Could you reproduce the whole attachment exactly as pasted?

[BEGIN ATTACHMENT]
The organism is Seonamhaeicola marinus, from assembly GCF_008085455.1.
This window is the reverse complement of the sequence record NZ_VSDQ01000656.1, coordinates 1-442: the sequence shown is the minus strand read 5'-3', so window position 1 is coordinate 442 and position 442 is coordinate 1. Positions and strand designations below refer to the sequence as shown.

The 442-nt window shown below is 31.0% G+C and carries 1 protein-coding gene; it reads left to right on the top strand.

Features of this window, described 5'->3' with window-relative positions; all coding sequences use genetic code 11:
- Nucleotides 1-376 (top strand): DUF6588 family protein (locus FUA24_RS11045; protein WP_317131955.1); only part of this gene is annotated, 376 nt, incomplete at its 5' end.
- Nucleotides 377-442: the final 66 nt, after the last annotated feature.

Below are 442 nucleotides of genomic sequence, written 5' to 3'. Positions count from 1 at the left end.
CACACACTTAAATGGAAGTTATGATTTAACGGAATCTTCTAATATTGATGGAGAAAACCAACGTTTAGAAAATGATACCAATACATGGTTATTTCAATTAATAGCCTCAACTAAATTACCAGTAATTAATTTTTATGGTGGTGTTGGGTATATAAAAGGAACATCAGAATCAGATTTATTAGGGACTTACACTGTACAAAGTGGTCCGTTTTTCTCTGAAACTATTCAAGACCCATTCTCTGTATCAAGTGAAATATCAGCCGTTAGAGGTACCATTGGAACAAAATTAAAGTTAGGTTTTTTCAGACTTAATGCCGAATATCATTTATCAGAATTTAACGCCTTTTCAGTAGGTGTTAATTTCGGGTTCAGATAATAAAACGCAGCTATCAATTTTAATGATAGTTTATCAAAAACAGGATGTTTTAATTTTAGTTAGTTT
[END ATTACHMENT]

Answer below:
The organism is Seonamhaeicola marinus, from assembly GCF_008085455.1.
This window is the reverse complement of the sequence record NZ_VSDQ01000656.1, coordinates 1-442: the sequence shown is the minus strand read 5'-3', so window position 1 is coordinate 442 and position 442 is coordinate 1. Positions and strand designations below refer to the sequence as shown.

The 442-nt window shown below is 31.0% G+C and carries 1 protein-coding gene; it reads left to right on the top strand.

Features of this window, described 5'->3' with window-relative positions; all coding sequences use genetic code 11:
- Nucleotides 1-376 (top strand): DUF6588 family protein (locus FUA24_RS11045; protein WP_317131955.1); only part of this gene is annotated, 376 nt, incomplete at its 5' end.
- Nucleotides 377-442: the final 66 nt, after the last annotated feature.

Below are 442 nucleotides of genomic sequence, written 5' to 3'. Positions count from 1 at the left end.
CACACACTTAAATGGAAGTTATGATTTAACGGAATCTTCTAATATTGATGGAGAAAACCAACGTTTAGAAAATGATACCAATACATGGTTATTTCAATTAATAGCCTCAACTAAATTACCAGTAATTAATTTTTATGGTGGTGTTGGGTATATAAAAGGAACATCAGAATCAGATTTATTAGGGACTTACACTGTACAAAGTGGTCCGTTTTTCTCTGAAACTATTCAAGACCCATTCTCTGTATCAAGTGAAATATCAGCCGTTAGAGGTACCATTGGAACAAAATTAAAGTTAGGTTTTTTCAGACTTAATGCCGAATATCATTTATCAGAATTTAACGCCTTTTCAGTAGGTGTTAATTTCGGGTTCAGATAATAAAACGCAGCTATCAATTTTAATGATAGTTTATCAAAAACAGGATGTTTTAATTTTAGTTAGTTT